Kids who legit play together.

Some very serious, very unhappy screaming.  Poor little teething guy.
He says HI, HUNGRY, and MORE (this one in sign language).  I swear he's also said Leah.  Scout's honor.  I feel like she'll be his first foresure word.  He also said I love you.  Okay, so he didn't so much say it as mimic the exact tones I use when I tell him I love you.  It counts(ish).
He's back to his old hyginx of waking up several times through the night.  I'm not sure why, but I really wish it would stop.
Has tried some actual solids (not baby-food "solids"), including puffs (which are now a hit and demanded every day as he pounds and screams waits patiently for his meals), peas without the little green shell, and tiny, mashable pieces of bread.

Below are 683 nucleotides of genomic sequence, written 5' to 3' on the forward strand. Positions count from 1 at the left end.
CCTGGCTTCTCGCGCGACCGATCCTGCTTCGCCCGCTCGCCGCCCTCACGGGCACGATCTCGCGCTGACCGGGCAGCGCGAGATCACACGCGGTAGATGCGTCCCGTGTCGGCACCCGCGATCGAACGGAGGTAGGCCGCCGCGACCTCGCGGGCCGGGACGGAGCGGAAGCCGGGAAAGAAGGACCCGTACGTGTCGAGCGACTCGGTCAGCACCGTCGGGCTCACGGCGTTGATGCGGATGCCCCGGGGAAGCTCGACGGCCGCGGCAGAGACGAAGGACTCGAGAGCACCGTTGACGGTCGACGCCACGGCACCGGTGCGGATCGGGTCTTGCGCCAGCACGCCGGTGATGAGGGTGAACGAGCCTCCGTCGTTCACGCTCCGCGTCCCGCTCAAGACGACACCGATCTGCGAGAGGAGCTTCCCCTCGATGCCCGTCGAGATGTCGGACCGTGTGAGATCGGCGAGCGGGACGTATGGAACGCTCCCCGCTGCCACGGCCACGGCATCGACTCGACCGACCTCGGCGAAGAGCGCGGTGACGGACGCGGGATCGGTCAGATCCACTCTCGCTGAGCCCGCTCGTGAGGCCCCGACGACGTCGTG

Sister loves to help in this process.

Chugs water like a college kid at a frat party. 
Loves to play on his tummy.  And rolls constantly. 

He is sooooo giggly, and ticklish.  It's hillarious, and we just laugh at how adorable he is.

Is a grabby-grabhands, and looooves to pull hair, grab toys, tip things over... whatever he can get to. 
I wouldn't classify him as an easy baby.  He definitely likes things a certain way, and he doesn't calm as easily as sister did.  But I can't imagine my life without him.  I'm totally smitten. 
It's also a little shameful to realize just how few pictures I've taken over the last month.  Luckily... this is officially Logan's last birthday on which I'll be working.  Like - with any luck, for a really, really long time. :)  To say I'm excited about it would be the understatement of the century.
Challenges included, I don't think we could have asked for a better addition to our little family.  I love this little guy more than words can express, and - as always - I feel so lucky to be his mommy.